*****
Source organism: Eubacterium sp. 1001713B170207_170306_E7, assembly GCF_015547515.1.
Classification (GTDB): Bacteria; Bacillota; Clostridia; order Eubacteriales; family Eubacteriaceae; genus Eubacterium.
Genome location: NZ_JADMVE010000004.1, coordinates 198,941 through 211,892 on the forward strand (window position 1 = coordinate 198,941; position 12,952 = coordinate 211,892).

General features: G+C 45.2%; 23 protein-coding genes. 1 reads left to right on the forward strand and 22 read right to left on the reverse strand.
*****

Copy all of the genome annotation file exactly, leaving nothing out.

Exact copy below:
Source organism: Eubacterium sp. 1001713B170207_170306_E7, assembly GCF_015547515.1.
Classification (GTDB): Bacteria; Bacillota; Clostridia; order Eubacteriales; family Eubacteriaceae; genus Eubacterium.
Genome location: NZ_JADMVE010000004.1, coordinates 198,941 through 211,892 on the forward strand (window position 1 = coordinate 198,941; position 12,952 = coordinate 211,892).

General features: G+C 45.2%; 23 protein-coding genes. 1 reads left to right on the forward strand and 22 read right to left on the reverse strand.